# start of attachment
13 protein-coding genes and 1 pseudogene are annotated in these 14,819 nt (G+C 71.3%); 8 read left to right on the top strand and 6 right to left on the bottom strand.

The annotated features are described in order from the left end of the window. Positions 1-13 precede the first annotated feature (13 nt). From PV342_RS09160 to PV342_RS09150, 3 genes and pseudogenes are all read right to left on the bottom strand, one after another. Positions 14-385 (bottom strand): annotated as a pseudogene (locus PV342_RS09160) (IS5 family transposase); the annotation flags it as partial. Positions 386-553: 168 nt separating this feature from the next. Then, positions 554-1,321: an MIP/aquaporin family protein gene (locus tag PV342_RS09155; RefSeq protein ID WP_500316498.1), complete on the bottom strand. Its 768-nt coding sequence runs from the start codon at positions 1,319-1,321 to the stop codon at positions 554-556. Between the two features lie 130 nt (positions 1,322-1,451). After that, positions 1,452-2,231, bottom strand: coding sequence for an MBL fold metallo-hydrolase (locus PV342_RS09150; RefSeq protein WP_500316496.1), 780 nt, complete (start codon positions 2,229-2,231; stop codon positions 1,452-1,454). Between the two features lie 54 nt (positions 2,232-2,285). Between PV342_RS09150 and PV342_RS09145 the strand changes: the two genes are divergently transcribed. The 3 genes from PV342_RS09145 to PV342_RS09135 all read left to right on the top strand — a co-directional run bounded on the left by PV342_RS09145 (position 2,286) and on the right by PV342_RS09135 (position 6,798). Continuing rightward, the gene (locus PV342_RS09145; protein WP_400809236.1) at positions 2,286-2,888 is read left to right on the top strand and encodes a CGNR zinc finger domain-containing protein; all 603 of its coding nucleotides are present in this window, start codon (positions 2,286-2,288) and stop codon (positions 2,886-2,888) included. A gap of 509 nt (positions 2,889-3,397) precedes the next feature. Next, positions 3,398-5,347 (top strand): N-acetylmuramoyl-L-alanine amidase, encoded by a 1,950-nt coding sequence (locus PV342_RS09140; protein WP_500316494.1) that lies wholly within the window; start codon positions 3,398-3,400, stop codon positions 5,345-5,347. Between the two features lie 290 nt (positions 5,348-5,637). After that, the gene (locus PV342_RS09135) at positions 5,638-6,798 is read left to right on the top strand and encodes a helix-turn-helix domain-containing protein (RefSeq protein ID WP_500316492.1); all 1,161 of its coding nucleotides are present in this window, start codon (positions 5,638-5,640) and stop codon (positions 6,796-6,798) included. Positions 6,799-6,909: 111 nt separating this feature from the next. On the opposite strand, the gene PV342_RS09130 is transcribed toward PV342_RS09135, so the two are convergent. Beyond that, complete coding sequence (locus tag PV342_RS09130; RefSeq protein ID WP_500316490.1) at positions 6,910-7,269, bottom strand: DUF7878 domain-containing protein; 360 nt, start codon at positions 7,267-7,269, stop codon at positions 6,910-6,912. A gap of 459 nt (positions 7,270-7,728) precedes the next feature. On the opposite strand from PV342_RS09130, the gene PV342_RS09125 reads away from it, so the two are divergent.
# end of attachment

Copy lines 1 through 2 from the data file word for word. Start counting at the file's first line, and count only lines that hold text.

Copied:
13 protein-coding genes and 1 pseudogene are annotated in these 14,819 nt (G+C 71.3%); 8 read left to right on the top strand and 6 right to left on the bottom strand.

The annotated features are described in order from the left end of the window. Positions 1-13 precede the first annotated feature (13 nt). From PV342_RS09160 to PV342_RS09150, 3 genes and pseudogenes are all read right to left on the bottom strand, one after another. Positions 14-385 (bottom strand): annotated as a pseudogene (locus PV342_RS09160) (IS5 family transposase); the annotation flags it as partial. Positions 386-553: 168 nt separating this feature from the next. Then, positions 554-1,321: an MIP/aquaporin family protein gene (locus tag PV342_RS09155; RefSeq protein ID WP_500316498.1), complete on the bottom strand. Its 768-nt coding sequence runs from the start codon at positions 1,319-1,321 to the stop codon at positions 554-556. Between the two features lie 130 nt (positions 1,322-1,451). After that, positions 1,452-2,231, bottom strand: coding sequence for an MBL fold metallo-hydrolase (locus PV342_RS09150; RefSeq protein WP_500316496.1), 780 nt, complete (start codon positions 2,229-2,231; stop codon positions 1,452-1,454). Between the two features lie 54 nt (positions 2,232-2,285). Between PV342_RS09150 and PV342_RS09145 the strand changes: the two genes are divergently transcribed. The 3 genes from PV342_RS09145 to PV342_RS09135 all read left to right on the top strand — a co-directional run bounded on the left by PV342_RS09145 (position 2,286) and on the right by PV342_RS09135 (position 6,798). Continuing rightward, the gene (locus PV342_RS09145; protein WP_400809236.1) at positions 2,286-2,888 is read left to right on the top strand and encodes a CGNR zinc finger domain-containing protein; all 603 of its coding nucleotides are present in this window, start codon (positions 2,286-2,288) and stop codon (positions 2,886-2,888) included. A gap of 509 nt (positions 2,889-3,397) precedes the next feature. Next, positions 3,398-5,347 (top strand): N-acetylmuramoyl-L-alanine amidase, encoded by a 1,950-nt coding sequence (locus PV342_RS09140; protein WP_500316494.1) that lies wholly within the window; start codon positions 3,398-3,400, stop codon positions 5,345-5,347. Between the two features lie 290 nt (positions 5,348-5,637). After that, the gene (locus PV342_RS09135) at positions 5,638-6,798 is read left to right on the top strand and encodes a helix-turn-helix domain-containing protein (RefSeq protein ID WP_500316492.1); all 1,161 of its coding nucleotides are present in this window, start codon (positions 5,638-5,640) and stop codon (positions 6,796-6,798) included. Positions 6,799-6,909: 111 nt separating this feature from the next. On the opposite strand, the gene PV342_RS09130 is transcribed toward PV342_RS09135, so the two are convergent. Beyond that, complete coding sequence (locus tag PV342_RS09130; RefSeq protein ID WP_500316490.1) at positions 6,910-7,269, bottom strand: DUF7878 domain-containing protein; 360 nt, start codon at positions 7,267-7,269, stop codon at positions 6,910-6,912. A gap of 459 nt (positions 7,270-7,728) precedes the next feature. On the opposite strand from PV342_RS09130, the gene PV342_RS09125 reads away from it, so the two are divergent.